FTP tips

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FTP is about the worst solution for file transfers. Not only is data transfer unencrypted but even user passwords are sent in the clear when you login. FTP is also a pain in the ass to get through firewalls. So if you want to make a SysAdmin cringe then ask them install an FTP server.

The only way to make FTP somewhat secure is to use a server that supports SSL encryption. This is called FTPS and not to be confused with SFTP. FTPS adds an encryption layer on top of FTP. Of course, this assumes your users are capable of finding, installing, and configuring an FTP client that supports SSL encryption. In my experience, the biggest excuse for management wanting to install an FTP server is to support clients who can most kindly be described as naive users. SSL is optional and never the default in any FTP client I have ever seen, so you have to explain to the user what SSL is and then help them find where their FTP client may have hidden the SSL option. As long as you are willing to go through that trouble you might as well save yourself some effort by refusing FTP connections and forcing the user to find a file transfer client that supports SFTP. SFTP has encryption built-in and is not an option that needs to be configured. Many FTP clients already support SFTP and in my experience simply choosing an SFTP connection is easier for users than trying to configure an FTP connection with the SSL option. So unless you are willing to totally throw security out the window, it's actually easier to just do the right thing and use SFTP.

Fetch is the most popular FTP client for Mac OS X and supports SFTP. When setting up a connection, you simply choose SFTP from the drop-down list called "Connect using:" (OK, Mac people insist on call it a pop-up menu.). Another option besides Fetch is FileZilla. FileZilla is free and supports the Mac.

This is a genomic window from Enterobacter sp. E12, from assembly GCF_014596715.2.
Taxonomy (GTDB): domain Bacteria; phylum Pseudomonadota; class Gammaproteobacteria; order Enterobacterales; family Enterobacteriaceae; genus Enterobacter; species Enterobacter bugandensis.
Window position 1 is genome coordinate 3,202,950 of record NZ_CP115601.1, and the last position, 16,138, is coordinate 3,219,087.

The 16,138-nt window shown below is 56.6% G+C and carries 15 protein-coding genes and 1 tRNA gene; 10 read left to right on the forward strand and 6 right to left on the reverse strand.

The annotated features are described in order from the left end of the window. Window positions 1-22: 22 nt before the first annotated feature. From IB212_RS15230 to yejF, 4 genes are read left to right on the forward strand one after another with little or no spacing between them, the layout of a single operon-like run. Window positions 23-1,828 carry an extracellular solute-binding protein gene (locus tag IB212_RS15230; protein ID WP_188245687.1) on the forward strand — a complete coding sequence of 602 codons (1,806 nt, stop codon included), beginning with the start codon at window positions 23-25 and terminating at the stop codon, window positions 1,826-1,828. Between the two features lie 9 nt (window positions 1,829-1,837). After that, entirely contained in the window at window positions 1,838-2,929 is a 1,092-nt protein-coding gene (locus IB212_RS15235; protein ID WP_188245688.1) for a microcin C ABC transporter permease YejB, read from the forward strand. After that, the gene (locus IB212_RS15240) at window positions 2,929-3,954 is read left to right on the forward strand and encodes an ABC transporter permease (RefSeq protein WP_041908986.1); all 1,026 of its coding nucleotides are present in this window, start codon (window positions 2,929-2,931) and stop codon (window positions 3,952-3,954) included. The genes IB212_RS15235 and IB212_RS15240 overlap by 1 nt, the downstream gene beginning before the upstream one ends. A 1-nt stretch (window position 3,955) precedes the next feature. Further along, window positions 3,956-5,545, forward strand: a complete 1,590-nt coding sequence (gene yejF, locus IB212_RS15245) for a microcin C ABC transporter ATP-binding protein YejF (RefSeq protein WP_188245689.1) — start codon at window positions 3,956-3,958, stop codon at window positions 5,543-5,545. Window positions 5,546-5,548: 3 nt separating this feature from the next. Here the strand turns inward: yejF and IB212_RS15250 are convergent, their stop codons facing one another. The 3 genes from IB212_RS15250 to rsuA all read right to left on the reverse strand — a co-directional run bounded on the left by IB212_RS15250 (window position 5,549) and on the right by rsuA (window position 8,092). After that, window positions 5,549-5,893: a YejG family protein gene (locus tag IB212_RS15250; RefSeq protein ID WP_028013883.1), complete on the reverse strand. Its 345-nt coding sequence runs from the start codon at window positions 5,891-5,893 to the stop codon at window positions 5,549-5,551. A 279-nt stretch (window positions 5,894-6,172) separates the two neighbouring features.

On Windows your best bet is WinSCP, FileZilla or SmartFTP.

On Linux and BSD you can use FileZilla. Most of the desktops (GNome and KDE) have built-in support for mounting remote directories over SSH/SCP/SFTP.

That said, if you must install an FTP server then probably your best bet is vsftpd. It supports SSL encryption and can force a client to connect using SSL before they can send a password (force_local_logins_ssl).

Note that SFTP stands for the SSH File Transfer Protocol not to be confused with the ancient and abandoned Simple FTP or Trivial FTP (TFTP). SFTP is related to SCP. I have never found an SSH server that does not support both SCP and SFTP. SFTP has no relationship with FTP except that both at File Transfer Protocols.

TFTP Notes for Ubuntu

To move files on and off embedded devices and firewalls you often need a Trivial FTP server. On Ubuntu, install tftpd-hpa:

 apt-get -q -y install tftpd-hpa

Edit configuration (vim /etc/default/tftpd-hpa) to something like this:

 #Defaults for tftpd-hpa
 # The -c option allows clients to write files.
 # Files are read and written from /tmp.
 OPTIONS="-c -l -s /tmp"

Start the TFTP server:

 /etc/init.d/tftpd-hpa start

Now you can get and put files to /tmp. When you are done with the server you should shut it down:

 /etc/init.d/tftpd-hpa stop